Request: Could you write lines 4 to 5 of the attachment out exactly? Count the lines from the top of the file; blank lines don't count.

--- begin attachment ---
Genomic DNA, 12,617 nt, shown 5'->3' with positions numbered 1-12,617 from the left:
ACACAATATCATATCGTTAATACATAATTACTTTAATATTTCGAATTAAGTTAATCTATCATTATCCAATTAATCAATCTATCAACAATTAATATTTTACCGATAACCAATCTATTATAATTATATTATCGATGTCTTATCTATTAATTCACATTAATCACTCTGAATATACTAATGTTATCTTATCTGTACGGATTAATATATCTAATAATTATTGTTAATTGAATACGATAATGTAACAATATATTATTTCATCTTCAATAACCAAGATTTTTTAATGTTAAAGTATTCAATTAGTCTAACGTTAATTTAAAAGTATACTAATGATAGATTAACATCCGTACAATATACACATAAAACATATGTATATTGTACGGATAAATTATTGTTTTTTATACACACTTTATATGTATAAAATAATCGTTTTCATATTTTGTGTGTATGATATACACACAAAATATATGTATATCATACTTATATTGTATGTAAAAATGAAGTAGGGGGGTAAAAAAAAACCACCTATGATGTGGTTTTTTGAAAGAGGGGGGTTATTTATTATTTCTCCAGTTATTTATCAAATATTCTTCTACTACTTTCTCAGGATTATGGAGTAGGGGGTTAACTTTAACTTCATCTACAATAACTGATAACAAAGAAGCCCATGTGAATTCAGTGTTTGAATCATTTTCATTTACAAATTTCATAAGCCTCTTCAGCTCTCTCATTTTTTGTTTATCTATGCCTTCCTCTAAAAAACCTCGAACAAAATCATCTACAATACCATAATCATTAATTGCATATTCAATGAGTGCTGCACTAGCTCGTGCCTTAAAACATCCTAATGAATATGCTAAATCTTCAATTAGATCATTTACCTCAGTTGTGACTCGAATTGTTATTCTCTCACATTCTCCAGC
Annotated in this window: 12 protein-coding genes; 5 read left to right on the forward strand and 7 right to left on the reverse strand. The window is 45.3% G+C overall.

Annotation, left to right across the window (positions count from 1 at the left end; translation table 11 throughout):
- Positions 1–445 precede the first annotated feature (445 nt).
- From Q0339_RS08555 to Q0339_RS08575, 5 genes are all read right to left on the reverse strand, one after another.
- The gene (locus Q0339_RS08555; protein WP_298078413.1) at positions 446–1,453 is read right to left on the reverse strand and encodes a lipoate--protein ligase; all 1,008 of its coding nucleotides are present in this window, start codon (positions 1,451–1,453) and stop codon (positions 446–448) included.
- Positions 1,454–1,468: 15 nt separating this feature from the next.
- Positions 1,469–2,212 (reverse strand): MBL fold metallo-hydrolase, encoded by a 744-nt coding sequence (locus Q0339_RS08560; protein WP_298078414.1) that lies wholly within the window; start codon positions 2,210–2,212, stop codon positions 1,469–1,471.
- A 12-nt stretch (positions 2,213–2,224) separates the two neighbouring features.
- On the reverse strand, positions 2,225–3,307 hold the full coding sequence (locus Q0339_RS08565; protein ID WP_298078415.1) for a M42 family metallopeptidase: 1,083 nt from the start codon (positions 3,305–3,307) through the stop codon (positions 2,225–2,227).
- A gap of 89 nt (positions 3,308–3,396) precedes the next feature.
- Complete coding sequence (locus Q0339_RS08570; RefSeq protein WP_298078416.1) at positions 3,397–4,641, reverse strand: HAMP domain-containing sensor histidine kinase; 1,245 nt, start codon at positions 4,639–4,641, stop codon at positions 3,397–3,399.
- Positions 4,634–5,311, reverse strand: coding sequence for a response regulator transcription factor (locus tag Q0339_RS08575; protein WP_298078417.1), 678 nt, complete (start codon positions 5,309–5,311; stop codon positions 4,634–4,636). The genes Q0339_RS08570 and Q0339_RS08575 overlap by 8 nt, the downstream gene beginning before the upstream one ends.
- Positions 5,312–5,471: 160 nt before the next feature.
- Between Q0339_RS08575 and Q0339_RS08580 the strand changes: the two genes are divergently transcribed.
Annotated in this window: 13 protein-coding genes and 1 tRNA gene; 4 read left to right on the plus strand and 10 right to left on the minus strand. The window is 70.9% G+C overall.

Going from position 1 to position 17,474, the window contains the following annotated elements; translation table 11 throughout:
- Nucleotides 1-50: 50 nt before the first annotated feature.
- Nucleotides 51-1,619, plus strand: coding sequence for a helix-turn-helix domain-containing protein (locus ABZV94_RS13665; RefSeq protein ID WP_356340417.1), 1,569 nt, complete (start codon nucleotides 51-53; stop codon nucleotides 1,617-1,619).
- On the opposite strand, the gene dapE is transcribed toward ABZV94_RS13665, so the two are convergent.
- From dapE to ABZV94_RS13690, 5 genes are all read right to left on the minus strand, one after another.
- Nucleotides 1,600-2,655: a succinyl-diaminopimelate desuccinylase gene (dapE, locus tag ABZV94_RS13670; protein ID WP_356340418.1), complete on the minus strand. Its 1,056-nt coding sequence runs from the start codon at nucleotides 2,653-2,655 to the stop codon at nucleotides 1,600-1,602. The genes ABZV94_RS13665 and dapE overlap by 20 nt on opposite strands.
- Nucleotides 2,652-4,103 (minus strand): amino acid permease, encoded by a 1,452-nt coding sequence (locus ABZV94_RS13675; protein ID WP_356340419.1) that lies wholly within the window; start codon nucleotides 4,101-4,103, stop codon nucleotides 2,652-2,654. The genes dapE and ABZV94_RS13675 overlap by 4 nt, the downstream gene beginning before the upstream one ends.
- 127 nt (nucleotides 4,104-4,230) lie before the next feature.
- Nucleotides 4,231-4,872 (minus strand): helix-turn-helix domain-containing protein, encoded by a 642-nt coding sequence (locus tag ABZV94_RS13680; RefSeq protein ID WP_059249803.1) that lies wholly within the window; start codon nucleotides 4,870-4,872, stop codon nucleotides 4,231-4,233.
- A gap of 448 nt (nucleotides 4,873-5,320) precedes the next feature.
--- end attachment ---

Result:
Annotation, left to right across the window (positions count from 1 at the left end; translation table 11 throughout):
- Positions 1–445 precede the first annotated feature (445 nt).